BRUSSELS – The European Union warned the British government on Monday that any attempt to renege on commitments made ahead of its departure from the bloc earlier this year could put at risk the hard-won peace in Northern Ireland.
The comments show growing signs that trust between the two sides is evaporating ahead of another round of Brexit trade talks Tuesday in London. Britain left the bloc on Jan. 31 but the two sides are in a transition period that ends at the end of this year and are negotiating their future trade ties.
The 27-nation bloc said any attempt by Britain's Conservative government to unilaterally ride roughshod over its divorce agreement with the EU could also jeopardize the prospects for a trade deal.
Ursula von der Leyen, president of the EU's Executive Commission, said she expects British Prime Minister Boris Johnson's government to implement the withdrawal agreement that paved the way for the U.K.'s smooth departure from the bloc. She said in a tweet that the agreement is an “obligation under international law” and a “prerequisite for any future partnership.”
She added the section in the agreement that ensures an open border between Northern Ireland, which is part of the U.K., and EU member Ireland, is “essential to protect peace and stability on the island."
Her comments followed a report in the Financial Times newspaper that the British government is planning domestic legislation that would effectively override the international treaty obligations enshrined in the Brexit withdrawal agreement, particularly over issues related to the Irish border.
Johnson has said Britain could walk away from the talks within weeks and insists that a no-deal exit would be a “good outcome for the U.K.” He said in a statement that any agreement must be sealed by an EU summit scheduled for Oct. 15.
The EU has previously said negotiations must conclude before the end of October.
Monday's developments prompted widespread selling of the British pound as traders priced in a growing likelihood that the trade talks could be heading for collapse. The pound was down 0.9% against both the dollar and the euro.
During this transition period, the U.K. remains within the EU’s economic orbit, benefiting from frictionless and tariff-free trade. But British businesses are worried about the uncertainty of what happens to their trading ties with their biggest market beginning Jan. 1.
The EU's chief negotiator in the talks, Michel Barnier, said Monday that he will be seeking clarification from David Frost, his counterpart in the U.K., on Tuesday “to better understand the government’s intentions.”
“This protocol is a condition for preserving peace and for protecting the integrity of the single market,” Barnier told French radio France Inter. “It’s also a pre-condition for confidence between us because everything that has been signed in the past must be respected.”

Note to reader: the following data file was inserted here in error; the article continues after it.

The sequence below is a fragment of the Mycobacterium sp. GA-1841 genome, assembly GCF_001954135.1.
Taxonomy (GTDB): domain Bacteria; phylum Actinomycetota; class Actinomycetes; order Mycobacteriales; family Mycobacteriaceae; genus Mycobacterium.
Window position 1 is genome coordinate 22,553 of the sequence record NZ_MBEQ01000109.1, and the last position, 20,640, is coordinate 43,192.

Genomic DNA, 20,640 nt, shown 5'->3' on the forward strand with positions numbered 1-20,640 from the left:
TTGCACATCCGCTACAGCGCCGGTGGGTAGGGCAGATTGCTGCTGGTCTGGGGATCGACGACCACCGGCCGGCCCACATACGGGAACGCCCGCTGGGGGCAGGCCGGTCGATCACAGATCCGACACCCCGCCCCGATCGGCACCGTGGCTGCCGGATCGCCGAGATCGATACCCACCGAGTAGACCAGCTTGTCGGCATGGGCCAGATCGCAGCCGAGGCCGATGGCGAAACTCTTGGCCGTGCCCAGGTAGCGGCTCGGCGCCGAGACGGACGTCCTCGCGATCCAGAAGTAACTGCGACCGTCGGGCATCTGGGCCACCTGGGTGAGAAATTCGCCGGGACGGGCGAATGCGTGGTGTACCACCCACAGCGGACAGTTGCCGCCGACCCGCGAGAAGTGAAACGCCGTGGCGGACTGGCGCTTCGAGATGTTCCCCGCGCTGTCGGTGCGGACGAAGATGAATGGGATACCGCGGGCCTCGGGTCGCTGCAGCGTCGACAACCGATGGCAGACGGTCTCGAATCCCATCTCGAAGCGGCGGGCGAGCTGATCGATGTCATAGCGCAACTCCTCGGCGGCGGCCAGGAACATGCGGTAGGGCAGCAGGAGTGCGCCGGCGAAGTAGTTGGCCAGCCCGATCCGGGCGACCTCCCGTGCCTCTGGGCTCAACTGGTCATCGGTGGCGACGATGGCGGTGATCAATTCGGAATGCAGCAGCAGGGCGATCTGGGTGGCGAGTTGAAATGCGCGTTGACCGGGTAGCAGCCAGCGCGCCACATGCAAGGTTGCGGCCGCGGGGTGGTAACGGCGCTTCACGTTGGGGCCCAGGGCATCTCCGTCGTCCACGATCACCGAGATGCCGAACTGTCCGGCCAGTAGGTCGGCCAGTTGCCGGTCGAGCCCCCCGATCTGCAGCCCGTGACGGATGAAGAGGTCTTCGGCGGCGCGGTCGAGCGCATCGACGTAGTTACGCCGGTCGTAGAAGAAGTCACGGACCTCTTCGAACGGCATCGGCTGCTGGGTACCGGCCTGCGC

Britain's environment secretary, George Eustice, sought to downplay concerns that the government is seeking to tear up its treaty obligations. He argued that the Internal Market Bill, due to be published Wednesday, aims to to tie up some “loose ends” where there was a need for “legal certainty."
He insisted that Johnson's government remained committed to the principles of the deal, which will see customs checks on some goods moving from the rest of the U.K. to Northern Ireland.
“What we are talking about here is what type of administrative customs processes you might have for goods that might be at risk of entering the EU single market,” he told BBC radio.
James Slack, the prime minister's spokesman, also insisted that the government remains “fully committed” to the Brexit withdrawal agreement and that this week's legislation is intended to clear up “ambiguity” and avoid “unintended consequences” in the complex border agreement.
If the U.K. to walk away from the talks, the two sides would be heading toward a no-deal outcome that would see tariffs and other impediments to trade imposed at the start of the year.
Kallum Pickering, senior economist at Berenberg Bank, said in that situation the costs would fall “disproportionately” on the U.K., potentially tipping it back into recession in early 2021, while temporarily slowing the EU recovery.
“For the U.K. and the EU to find compromises on the sticking points, both sides must work to build trust,” he said. “The U.K.’s actions are doing the opposite.”
The trade discussions have made very little progress over the summer, with the two sides seemingly wide apart on several issues, notably on business regulations, the extent to which the U.K. can support certain industries and over the EU's fishing rights access to British waters.
The German government said a deal was still possible and that it’s in the interest of both sides to secure one.
“For this, Britain in particular needs to move on the core issues of governance, what’s summed up as ‘level playing field,’ and on the issue of fisheries,” said German government spokesman Steffen Seibert.
Pylas contributed from London. Frank Jordans contributed from Berlin.
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